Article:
Some credit obviously goes to the young Seahawks cornerbacks and safeties who held the Ravens starting receivers to five receptions in 17 targets for 50 yards. Richard Sherman and Brandon Browner both turned in strong games yet again. Flacco, though, did not appear to be looking down-field that often. The plays looked like they were designed to go to the running backs and tight ends up the middle of the field. When Flacco did throw past 10 yards, he was horribly inaccurate. Ray Rice is unquestionably the Ravens best offensive player and he touched the ball 13 times yesterday. That’s inexcusable.
The offensive line, Marshawn Lynch and Bable (Bevell+Cable) deserve more credit for the low yardage total for the Ravens than the Seahawks defense. A season-high 35 minutes of possession limited the Ravens chances on offense. Seattle committed to the run for the second-straight week, with 42 rushing attempts versus 27 pass attempts. Last week was the first time the Seahawks had run as many times as they passed. The run-oriented attack Bable featured this week is what I expected to see going into a season that has a somewhat limited quarterback and challenges protecting the passer. The young line was not capable of sustaining a running game earlier, and the coaches only recently began to trust them enough to commit to it. Players like Max Unger, James Carpenter and Russell Okung are now jumping off the screen on some running plays.
Okung, in particular, is a guy who deserves some extra attention. He is finally playing at a level befitting a highly-drafted left tackle, both in pass protection and against the run. Unger had what might have been his best game of his career yesterday against a player many consider the best defensive tackle in the NFL in Haloti Ngata. Carpenter is starting to mash people. He has at least a couple of blocks every week that make you proud to be a Seahawks fan.
Carroll and John Schneider have built this team from the inside-out, focusing on the defensive and offensive lines. It has paid off in creating a roster that projects to be able to physically go toe-to-toe with any team in the NFL for many seasons to come. In some ways, the best Seattle football comparison to what Carroll is trying to build might be Don James’ Husky teams. Dominant line play on both sides of the ball with dynamic playmakers sprinkled on top, and a quarterback that can make the great play without needing to throw 40 times each game. That’s a formula Northwest fans love, and have rarely seen since the 90s around here.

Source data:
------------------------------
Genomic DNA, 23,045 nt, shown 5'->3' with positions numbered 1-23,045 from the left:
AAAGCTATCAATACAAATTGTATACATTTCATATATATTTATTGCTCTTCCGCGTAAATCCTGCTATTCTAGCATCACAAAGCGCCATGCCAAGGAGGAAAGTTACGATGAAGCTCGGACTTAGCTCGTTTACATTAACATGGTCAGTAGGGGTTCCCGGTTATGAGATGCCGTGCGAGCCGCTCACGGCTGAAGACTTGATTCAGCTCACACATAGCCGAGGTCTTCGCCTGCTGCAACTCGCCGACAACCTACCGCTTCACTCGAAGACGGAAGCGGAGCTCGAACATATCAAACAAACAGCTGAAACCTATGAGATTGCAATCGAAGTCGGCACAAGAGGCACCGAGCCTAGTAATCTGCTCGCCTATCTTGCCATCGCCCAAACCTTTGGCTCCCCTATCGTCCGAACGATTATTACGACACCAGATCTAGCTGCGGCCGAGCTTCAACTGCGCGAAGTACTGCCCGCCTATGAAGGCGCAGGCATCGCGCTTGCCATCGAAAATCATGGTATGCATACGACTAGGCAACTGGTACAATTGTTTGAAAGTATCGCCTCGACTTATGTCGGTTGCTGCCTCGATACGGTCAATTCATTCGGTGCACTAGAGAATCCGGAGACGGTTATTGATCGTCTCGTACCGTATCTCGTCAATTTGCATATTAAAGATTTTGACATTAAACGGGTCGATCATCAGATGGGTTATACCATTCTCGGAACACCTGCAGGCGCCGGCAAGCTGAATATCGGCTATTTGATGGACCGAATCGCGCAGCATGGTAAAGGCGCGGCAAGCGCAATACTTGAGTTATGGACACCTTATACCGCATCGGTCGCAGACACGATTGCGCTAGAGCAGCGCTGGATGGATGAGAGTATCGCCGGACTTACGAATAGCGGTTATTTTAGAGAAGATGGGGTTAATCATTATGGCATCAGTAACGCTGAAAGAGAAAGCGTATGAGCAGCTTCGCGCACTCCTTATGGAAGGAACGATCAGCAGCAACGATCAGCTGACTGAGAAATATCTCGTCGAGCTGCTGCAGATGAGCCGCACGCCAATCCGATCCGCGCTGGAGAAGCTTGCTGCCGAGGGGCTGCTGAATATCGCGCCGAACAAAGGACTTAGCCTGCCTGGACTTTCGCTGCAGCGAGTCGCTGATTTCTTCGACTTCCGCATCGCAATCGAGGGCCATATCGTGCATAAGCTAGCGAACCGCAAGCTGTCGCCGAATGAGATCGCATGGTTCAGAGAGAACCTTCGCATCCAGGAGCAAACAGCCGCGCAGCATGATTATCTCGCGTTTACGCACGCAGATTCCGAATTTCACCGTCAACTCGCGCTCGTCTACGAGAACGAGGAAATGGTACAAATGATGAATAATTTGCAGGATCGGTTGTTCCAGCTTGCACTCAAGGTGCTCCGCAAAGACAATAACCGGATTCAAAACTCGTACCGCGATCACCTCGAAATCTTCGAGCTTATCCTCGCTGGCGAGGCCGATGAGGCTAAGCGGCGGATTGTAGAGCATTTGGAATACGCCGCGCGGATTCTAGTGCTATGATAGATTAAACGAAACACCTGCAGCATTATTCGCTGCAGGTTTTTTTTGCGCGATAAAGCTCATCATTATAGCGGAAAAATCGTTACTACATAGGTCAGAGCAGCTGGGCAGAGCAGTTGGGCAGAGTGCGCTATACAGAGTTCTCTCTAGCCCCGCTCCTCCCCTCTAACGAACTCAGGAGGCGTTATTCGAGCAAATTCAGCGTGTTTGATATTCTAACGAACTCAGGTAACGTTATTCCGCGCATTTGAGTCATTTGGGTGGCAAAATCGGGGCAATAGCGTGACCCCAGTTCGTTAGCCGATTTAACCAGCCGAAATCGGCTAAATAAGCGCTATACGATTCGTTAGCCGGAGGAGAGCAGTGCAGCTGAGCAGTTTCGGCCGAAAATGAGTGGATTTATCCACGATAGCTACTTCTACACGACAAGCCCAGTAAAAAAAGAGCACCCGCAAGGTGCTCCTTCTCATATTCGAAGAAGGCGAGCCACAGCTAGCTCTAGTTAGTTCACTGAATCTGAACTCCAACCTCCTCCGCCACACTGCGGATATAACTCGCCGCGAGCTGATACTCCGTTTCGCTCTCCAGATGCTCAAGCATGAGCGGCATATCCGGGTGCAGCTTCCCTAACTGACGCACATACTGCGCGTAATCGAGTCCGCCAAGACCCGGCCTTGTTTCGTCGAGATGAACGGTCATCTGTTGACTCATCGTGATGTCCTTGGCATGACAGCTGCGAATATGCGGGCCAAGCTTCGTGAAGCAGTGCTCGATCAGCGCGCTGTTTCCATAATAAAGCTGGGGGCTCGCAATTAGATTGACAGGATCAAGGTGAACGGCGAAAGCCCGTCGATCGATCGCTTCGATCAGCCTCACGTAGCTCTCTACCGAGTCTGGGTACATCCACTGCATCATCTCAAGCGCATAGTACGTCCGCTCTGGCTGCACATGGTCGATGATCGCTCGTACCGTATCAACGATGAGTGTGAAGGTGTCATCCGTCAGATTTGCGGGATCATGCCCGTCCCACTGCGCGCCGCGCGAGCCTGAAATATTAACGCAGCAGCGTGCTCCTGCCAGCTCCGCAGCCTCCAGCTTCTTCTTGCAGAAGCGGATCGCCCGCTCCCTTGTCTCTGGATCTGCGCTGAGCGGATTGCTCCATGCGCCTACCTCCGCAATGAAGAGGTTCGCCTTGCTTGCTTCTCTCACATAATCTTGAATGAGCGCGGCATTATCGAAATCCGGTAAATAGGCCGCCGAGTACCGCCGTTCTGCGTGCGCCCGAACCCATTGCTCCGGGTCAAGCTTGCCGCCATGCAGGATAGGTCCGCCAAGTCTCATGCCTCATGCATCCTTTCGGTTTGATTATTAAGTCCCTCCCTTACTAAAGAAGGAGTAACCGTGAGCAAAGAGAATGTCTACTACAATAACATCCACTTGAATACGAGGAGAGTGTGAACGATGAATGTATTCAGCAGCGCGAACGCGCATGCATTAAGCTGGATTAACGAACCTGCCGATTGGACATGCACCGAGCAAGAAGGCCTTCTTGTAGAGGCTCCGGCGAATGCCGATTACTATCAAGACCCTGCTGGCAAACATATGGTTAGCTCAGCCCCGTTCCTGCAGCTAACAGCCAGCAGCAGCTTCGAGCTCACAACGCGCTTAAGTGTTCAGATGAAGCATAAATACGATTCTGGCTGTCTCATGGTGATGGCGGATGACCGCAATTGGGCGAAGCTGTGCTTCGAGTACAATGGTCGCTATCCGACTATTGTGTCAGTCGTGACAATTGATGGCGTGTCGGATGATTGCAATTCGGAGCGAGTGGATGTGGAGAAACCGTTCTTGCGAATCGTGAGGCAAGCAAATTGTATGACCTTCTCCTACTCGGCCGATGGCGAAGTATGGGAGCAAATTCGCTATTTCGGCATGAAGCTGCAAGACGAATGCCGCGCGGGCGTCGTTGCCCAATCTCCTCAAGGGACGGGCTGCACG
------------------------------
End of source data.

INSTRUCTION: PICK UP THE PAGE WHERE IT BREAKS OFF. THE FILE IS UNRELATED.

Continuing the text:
A few quick hitters:
– Golden Tate continues to take advantage of every chance he is given. He finishes with three catches in three targets, and had two key receptions on the last drive that were every bit as important as anything Lynch did on that possession. Nicely done.
– Seattle’s 119 yards rushing was the 2nd-most surrendered by the Ravens this year. Lynch’s 109 yards rushing was the most any individual has managed against the Ravens this season.
– Tarvaris Jackson’s 88.0 passer rating was the 2nd-highest surrendered by the Ravens this year, second only to Matt Hasselbeck’s 95.1 in week 2. The Ravens ranked 2nd in the NFL in opposing QB rating heading into this game.
– Seattle yielded only one sack against the NFL’s 2nd-best pass rushing team.
– Jackson is averaging 7.94 yards per attempt since the Atlanta game. That would rank 7th in the NFL if he sustained it for a whole year. That would be higher than players like Drew Brees, Philip Rivers, Tony Romo and Michael Vick.
– The Ravens did not have a single play over 19 yards yesterday.
– Steven Hauschka is now 15-17 on the season, with one of those two misses being from 61-yards. Add him to the list of great pick-ups for cheap by Schneider and Carroll.
– The combined record of last three Seahawks opponents: 17-10. Combined record of next three: 8-19. Combined record of next four: 10-26
Beating the Ravens yesterday does not make the Seahawks a good team. It does go a long way toward discrediting the theory that the Seahawks are a bad team. Seattle is now 3-6 against nine opponents with a combined 0.598 winning percentage. They have been within one score of leading in the fourth quarter of every game outside of Pittsburgh. Bad teams don’t do things like that. If this rebuilding team can beat the Ravens and Giants while those teams are in their prime, it stands to reason they will be able to even more in the next 2-3 years as the roster matures. Wins like yesterday hasten the arrival of those better days.